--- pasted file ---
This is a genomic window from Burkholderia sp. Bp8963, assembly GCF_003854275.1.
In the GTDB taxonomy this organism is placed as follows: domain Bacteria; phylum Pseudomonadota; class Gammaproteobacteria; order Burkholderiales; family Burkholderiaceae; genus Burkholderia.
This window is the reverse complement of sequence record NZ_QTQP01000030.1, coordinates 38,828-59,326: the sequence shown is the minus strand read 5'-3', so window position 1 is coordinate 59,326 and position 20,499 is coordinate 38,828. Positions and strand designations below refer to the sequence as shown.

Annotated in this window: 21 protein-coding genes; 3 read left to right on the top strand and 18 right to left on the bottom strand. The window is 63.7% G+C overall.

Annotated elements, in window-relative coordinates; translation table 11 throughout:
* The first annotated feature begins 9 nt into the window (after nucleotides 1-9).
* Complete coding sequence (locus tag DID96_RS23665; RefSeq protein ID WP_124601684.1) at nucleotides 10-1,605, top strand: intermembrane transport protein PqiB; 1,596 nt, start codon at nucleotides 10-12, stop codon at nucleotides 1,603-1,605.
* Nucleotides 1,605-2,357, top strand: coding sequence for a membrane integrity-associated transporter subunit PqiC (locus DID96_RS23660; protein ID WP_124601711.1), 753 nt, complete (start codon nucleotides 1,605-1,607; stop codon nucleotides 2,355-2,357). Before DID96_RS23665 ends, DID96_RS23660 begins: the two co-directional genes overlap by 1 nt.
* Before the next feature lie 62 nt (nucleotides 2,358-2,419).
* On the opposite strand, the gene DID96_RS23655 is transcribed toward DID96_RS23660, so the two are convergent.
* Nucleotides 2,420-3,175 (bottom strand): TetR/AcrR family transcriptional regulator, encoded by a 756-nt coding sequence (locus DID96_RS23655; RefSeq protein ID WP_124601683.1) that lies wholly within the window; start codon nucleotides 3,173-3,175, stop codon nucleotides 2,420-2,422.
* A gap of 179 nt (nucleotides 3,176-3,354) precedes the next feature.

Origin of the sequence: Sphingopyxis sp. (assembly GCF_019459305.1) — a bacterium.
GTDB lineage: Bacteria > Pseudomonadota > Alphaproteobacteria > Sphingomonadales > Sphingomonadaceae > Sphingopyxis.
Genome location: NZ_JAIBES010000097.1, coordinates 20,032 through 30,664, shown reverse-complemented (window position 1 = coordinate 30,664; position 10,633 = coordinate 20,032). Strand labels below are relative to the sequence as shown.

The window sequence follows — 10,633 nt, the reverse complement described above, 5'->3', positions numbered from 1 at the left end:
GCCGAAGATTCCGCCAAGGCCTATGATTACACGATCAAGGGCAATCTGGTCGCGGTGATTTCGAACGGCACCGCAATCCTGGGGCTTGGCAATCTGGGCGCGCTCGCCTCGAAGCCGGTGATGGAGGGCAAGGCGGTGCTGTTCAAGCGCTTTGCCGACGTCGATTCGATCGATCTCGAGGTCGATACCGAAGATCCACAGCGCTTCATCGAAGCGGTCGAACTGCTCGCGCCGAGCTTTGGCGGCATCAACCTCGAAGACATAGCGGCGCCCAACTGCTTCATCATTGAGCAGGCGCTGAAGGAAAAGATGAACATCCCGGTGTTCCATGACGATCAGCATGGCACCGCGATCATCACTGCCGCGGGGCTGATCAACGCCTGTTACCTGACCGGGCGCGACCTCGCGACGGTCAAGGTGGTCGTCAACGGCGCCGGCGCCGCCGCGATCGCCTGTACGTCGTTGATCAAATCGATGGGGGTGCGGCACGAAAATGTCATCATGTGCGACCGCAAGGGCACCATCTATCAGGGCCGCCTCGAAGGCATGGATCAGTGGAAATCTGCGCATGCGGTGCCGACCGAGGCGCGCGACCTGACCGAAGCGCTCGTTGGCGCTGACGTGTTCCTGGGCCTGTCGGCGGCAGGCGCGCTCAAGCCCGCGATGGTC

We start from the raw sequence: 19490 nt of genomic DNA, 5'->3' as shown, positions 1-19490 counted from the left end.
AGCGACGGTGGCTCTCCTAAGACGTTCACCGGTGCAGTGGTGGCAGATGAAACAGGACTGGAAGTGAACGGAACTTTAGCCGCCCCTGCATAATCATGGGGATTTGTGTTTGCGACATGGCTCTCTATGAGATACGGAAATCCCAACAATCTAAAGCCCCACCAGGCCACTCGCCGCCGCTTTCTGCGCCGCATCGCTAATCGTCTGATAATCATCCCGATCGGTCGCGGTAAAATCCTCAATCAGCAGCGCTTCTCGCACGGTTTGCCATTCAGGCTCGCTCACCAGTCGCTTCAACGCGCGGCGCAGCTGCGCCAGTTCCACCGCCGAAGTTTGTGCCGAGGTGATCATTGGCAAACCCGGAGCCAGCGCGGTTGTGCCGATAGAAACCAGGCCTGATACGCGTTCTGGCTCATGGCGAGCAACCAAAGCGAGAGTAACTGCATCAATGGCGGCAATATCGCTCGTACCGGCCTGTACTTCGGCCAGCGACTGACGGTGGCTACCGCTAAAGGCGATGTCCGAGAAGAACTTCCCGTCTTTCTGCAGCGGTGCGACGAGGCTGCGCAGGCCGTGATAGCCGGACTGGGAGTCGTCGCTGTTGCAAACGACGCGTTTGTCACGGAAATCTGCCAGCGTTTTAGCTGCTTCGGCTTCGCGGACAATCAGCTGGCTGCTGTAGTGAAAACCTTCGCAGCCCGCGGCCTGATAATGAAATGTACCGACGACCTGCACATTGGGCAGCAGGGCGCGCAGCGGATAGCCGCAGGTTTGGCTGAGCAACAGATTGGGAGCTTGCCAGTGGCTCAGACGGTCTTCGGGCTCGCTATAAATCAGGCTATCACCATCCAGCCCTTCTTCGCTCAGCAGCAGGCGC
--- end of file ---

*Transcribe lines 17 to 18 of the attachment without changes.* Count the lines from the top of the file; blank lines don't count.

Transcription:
GCCGAAGATTCCGCCAAGGCCTATGATTACACGATCAAGGGCAATCTGGTCGCGGTGATTTCGAACGGCACCGCAATCCTGGGGCTTGGCAATCTGGGCGCGCTCGCCTCGAAGCCGGTGATGGAGGGCAAGGCGGTGCTGTTCAAGCGCTTTGCCGACGTCGATTCGATCGATCTCGAGGTCGATACCGAAGATCCACAGCGCTTCATCGAAGCGGTCGAACTGCTCGCGCCGAGCTTTGGCGGCATCAACCTCGAAGACATAGCGGCGCCCAACTGCTTCATCATTGAGCAGGCGCTGAAGGAAAAGATGAACATCCCGGTGTTCCATGACGATCAGCATGGCACCGCGATCATCACTGCCGCGGGGCTGATCAACGCCTGTTACCTGACCGGGCGCGACCTCGCGACGGTCAAGGTGGTCGTCAACGGCGCCGGCGCCGCCGCGATCGCCTGTACGTCGTTGATCAAATCGATGGGGGTGCGGCACGAAAATGTCATCATGTGCGACCGCAAGGGCACCATCTATCAGGGCCGCCTCGAAGGCATGGATCAGTGGAAATCTGCGCATGCGGTGCCGACCGAGGCGCGCGACCTGACCGAAGCGCTCGTTGGCGCTGACGTGTTCCTGGGCCTGTCGGCGGCAGGCGCGCTCAAGCCCGCGATGGTC

We start from the raw sequence: 19490 nt of genomic DNA, 5'->3' as shown, positions 1-19490 counted from the left end.